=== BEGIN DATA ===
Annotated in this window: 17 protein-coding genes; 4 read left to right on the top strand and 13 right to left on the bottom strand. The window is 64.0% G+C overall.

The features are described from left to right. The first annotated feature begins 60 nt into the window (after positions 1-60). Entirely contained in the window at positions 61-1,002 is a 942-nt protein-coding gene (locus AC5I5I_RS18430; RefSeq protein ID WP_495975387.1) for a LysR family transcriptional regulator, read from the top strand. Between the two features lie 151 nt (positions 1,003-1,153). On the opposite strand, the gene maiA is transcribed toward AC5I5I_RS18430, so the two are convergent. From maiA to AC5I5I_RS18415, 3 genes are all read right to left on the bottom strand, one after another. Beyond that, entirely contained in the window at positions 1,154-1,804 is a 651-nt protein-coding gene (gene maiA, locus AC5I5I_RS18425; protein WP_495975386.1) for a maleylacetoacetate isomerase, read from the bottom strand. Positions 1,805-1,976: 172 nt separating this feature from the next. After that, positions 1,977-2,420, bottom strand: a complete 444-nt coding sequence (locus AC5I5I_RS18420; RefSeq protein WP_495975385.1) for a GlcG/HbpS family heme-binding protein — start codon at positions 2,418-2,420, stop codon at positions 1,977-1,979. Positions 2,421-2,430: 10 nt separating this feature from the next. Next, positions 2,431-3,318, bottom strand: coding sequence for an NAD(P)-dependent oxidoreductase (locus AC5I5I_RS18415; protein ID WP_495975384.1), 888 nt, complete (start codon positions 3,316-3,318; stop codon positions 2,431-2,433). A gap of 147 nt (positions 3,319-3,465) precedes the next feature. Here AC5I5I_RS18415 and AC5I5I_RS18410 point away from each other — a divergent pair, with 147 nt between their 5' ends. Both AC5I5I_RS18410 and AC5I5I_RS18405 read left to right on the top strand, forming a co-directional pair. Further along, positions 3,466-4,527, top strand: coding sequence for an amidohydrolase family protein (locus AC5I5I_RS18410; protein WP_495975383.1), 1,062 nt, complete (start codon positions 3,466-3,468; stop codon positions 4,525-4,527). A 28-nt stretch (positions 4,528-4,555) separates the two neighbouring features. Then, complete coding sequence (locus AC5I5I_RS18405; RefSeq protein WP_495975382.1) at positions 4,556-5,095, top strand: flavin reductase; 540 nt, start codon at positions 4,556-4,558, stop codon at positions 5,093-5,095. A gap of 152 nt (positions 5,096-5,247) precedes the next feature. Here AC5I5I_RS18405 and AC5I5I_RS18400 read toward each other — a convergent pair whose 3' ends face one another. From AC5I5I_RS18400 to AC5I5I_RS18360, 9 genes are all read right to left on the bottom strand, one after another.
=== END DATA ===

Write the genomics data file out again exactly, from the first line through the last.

Annotated in this window: 17 protein-coding genes; 4 read left to right on the top strand and 13 right to left on the bottom strand. The window is 64.0% G+C overall.

The features are described from left to right. The first annotated feature begins 60 nt into the window (after positions 1-60). Entirely contained in the window at positions 61-1,002 is a 942-nt protein-coding gene (locus AC5I5I_RS18430; RefSeq protein ID WP_495975387.1) for a LysR family transcriptional regulator, read from the top strand. Between the two features lie 151 nt (positions 1,003-1,153). On the opposite strand, the gene maiA is transcribed toward AC5I5I_RS18430, so the two are convergent. From maiA to AC5I5I_RS18415, 3 genes are all read right to left on the bottom strand, one after another. Beyond that, entirely contained in the window at positions 1,154-1,804 is a 651-nt protein-coding gene (gene maiA, locus AC5I5I_RS18425; protein WP_495975386.1) for a maleylacetoacetate isomerase, read from the bottom strand. Positions 1,805-1,976: 172 nt separating this feature from the next. After that, positions 1,977-2,420, bottom strand: a complete 444-nt coding sequence (locus AC5I5I_RS18420; RefSeq protein WP_495975385.1) for a GlcG/HbpS family heme-binding protein — start codon at positions 2,418-2,420, stop codon at positions 1,977-1,979. Positions 2,421-2,430: 10 nt separating this feature from the next. Next, positions 2,431-3,318, bottom strand: coding sequence for an NAD(P)-dependent oxidoreductase (locus AC5I5I_RS18415; protein ID WP_495975384.1), 888 nt, complete (start codon positions 3,316-3,318; stop codon positions 2,431-2,433). A gap of 147 nt (positions 3,319-3,465) precedes the next feature. Here AC5I5I_RS18415 and AC5I5I_RS18410 point away from each other — a divergent pair, with 147 nt between their 5' ends. Both AC5I5I_RS18410 and AC5I5I_RS18405 read left to right on the top strand, forming a co-directional pair. Further along, positions 3,466-4,527, top strand: coding sequence for an amidohydrolase family protein (locus AC5I5I_RS18410; protein WP_495975383.1), 1,062 nt, complete (start codon positions 3,466-3,468; stop codon positions 4,525-4,527). A 28-nt stretch (positions 4,528-4,555) separates the two neighbouring features. Then, complete coding sequence (locus AC5I5I_RS18405; RefSeq protein WP_495975382.1) at positions 4,556-5,095, top strand: flavin reductase; 540 nt, start codon at positions 4,556-4,558, stop codon at positions 5,093-5,095. A gap of 152 nt (positions 5,096-5,247) precedes the next feature. Here AC5I5I_RS18405 and AC5I5I_RS18400 read toward each other — a convergent pair whose 3' ends face one another. From AC5I5I_RS18400 to AC5I5I_RS18360, 9 genes are all read right to left on the bottom strand, one after another.